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MLB Star Jeremy Giambi Got Hit In Head With Baseball 6 Months Before Tragic Suicide

MLB Star Jeremy Giambi Got Hit In Head With Baseball 6 Months Before Tragic Suicide

As the baseball world continues to mourn the loss of star MLB outfielder Jeremy Giambi, new information is coming to light that may help explain his tragic passing.

We’ve previously reported on the former Oakland Athletics star’s sad death, which occurred unexpectedly back in February of this year. He was just 47 years old. Two days after news of the news broke, officials confirmed Giambi had died by suicide.

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Now, a new report from the Los Angeles County Coroner’s Office details some potential context for the former baseball slugger’s tragic passing. First obtained by People on Thursday, the report indicates that Giambi suffered a severe brain trauma about six months prior to his death — he was hit in the head by a baseball at some point in August of last year.

The former pro athlete’s mother, who was the first person to find his body after his passing, was the first one to connect the dots on the injury being an issue leading up to his suicide. Per the coroner’s docs, the mourning mom told authorities that Jeremy “had not been the same since” the head injury, and had become “very negative, emotional, and paranoid” in the months following the incident.

It wasn’t immediately clear exactly what happened on that fateful day in August of 2021, but the injury did seem severe. The report notes that Giambi, who was working as a baseball coach for younger athletes at the time, was struck severely enough in the head that he had to have surgery to repair a broken cheekbone. Oof…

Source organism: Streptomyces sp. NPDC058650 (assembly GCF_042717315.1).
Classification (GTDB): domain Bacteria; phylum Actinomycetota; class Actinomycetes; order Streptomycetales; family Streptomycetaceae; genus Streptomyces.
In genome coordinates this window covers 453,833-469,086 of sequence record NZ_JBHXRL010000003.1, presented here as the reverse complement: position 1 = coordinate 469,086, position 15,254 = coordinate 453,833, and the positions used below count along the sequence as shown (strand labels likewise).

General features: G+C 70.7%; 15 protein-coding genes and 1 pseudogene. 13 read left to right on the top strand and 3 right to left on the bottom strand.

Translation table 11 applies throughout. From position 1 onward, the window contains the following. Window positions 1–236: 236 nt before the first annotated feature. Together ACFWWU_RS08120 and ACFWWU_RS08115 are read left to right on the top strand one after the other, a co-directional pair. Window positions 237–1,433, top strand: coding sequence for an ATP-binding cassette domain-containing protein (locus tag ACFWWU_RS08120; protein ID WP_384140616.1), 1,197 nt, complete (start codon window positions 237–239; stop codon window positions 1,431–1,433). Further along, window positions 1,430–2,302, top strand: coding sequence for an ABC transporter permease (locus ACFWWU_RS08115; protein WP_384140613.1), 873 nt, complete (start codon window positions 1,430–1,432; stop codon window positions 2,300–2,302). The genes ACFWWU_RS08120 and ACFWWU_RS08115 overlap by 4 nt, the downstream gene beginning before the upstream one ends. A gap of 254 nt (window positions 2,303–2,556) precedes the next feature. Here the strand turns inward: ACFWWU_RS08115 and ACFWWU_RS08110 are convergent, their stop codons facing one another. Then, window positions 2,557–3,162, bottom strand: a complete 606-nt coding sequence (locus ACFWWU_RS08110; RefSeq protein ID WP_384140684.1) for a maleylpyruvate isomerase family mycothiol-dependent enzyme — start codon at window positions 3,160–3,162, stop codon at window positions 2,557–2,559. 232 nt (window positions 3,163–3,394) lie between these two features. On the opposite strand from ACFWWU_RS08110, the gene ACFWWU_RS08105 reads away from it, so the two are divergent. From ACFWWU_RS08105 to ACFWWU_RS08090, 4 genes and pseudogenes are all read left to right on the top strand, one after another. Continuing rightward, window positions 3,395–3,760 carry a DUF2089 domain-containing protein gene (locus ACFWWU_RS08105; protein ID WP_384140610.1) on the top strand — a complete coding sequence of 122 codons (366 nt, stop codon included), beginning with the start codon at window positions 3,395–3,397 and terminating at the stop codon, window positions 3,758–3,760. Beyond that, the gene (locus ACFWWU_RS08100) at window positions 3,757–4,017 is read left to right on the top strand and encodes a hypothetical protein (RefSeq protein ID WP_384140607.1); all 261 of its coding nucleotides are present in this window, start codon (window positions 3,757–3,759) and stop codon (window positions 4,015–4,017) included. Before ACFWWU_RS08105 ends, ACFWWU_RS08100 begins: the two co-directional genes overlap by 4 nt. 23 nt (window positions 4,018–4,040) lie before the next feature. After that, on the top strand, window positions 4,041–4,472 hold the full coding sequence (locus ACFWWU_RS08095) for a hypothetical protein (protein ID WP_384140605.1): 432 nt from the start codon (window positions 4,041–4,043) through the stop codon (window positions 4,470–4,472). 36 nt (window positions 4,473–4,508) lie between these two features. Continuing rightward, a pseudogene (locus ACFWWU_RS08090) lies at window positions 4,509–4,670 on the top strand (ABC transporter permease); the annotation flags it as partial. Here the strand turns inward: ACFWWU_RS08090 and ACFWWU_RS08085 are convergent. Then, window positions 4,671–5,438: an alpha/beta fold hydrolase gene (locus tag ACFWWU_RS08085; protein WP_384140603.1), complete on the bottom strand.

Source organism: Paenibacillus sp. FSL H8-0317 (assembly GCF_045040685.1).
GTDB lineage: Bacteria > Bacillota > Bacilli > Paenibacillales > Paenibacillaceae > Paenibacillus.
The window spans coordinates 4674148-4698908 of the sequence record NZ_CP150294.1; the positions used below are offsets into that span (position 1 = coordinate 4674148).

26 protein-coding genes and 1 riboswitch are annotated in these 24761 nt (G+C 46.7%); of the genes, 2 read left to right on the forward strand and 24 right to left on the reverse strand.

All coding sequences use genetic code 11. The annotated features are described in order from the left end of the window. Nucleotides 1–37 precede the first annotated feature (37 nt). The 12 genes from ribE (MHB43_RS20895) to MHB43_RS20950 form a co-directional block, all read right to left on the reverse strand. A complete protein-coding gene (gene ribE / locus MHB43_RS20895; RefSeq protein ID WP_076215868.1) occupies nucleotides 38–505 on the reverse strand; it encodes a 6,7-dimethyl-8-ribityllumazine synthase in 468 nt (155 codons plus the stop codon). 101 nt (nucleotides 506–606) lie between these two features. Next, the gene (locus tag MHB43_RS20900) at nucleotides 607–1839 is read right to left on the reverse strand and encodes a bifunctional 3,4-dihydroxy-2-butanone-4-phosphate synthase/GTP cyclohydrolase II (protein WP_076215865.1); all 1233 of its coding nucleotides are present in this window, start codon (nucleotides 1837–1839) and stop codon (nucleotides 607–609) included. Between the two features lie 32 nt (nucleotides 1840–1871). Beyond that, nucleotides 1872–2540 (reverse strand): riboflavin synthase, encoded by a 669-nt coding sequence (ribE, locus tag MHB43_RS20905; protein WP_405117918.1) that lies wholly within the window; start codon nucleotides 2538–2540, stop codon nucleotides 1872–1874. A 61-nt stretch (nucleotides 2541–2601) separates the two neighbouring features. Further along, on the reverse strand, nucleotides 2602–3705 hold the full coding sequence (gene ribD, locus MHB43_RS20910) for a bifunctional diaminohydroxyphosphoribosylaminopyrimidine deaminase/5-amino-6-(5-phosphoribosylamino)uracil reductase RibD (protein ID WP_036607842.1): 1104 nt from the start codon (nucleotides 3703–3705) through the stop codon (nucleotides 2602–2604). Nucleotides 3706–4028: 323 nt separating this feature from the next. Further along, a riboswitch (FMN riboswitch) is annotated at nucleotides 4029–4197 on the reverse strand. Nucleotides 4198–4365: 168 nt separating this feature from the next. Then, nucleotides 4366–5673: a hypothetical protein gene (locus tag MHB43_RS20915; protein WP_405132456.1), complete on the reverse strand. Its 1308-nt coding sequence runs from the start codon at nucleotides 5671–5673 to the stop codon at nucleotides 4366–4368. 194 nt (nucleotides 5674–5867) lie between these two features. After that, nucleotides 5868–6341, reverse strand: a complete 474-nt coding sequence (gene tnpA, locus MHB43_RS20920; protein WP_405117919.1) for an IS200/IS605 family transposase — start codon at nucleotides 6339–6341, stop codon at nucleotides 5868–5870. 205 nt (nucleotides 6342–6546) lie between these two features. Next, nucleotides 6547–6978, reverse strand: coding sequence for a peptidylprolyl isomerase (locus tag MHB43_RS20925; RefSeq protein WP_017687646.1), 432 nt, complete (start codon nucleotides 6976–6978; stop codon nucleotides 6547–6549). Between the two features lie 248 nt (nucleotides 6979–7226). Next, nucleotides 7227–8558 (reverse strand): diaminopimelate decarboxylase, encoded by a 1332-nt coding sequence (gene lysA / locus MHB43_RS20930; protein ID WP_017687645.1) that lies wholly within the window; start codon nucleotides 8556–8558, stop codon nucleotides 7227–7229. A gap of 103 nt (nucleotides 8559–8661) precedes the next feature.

Even after the surgery, though, he “seemed different,” according to his mother. Obviously in recent years we’ve just scratched the surface of learning about brain injuries in sports. Several pro athletes in recent years who have died by suicide have been retroactively diagnosed with CTE — chronic traumatic encephalopathy — which is believed to cause depression, cognitive impairment, and increased aggression. It makes sense they would worry about it.

The former MLB star went to a neurologist to see if there had been a more lasting impact from the injury, but the outlet notes he was “never officially diagnosed” with any condition. Even so, Giambi’s mom told the coroner’s office that he quickly became “very negative and would let the smallest things ruin his day.” So sad this is how it all ended…

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Giambi’s death was a huge loss for the sports world. He played more than 500 career games over six years in Major League Baseball, taking the field for teams including the Athletics, the Philadelphia Phillies, and the Boston Red Sox. Both he and his brother, fellow MLB alum Jason Giambi, were also portrayed in the 2011 Brad Pitt film Moneyball, based on their days playing in Oakland.

After his death back in February, the Athletics shared their condolences on social media, writing (below):

“We are heartbroken to learn of the passing of a member of our Green and Gold family, Jeremy Giambi. We offer our condolences to Jeanne, Jason, and his family and friends.”

The Red Sox added their own message, too:

“We mourn the loss of Jeremy Giambi, who spent six seasons in the major leagues, including 2003 with the Red Sox. We send our heartfelt condolences to the Giambi family.”

Clearly, he had a major impact on the Major Leagues during his life.

We continue to send our condolences to Jeremy’s family, friends, and loved ones.

If you or someone you know is considering suicide, please contact the National Suicide Prevention Lifeline at 1-800-273-TALK (8255), text “STRENGTH” to the Crisis Text Line at 741-741 or go to

[Image via Mick Fennell/YouTube/Jeremy Giambi/Instagram]

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Jun 30, 2022 18:09pm PDT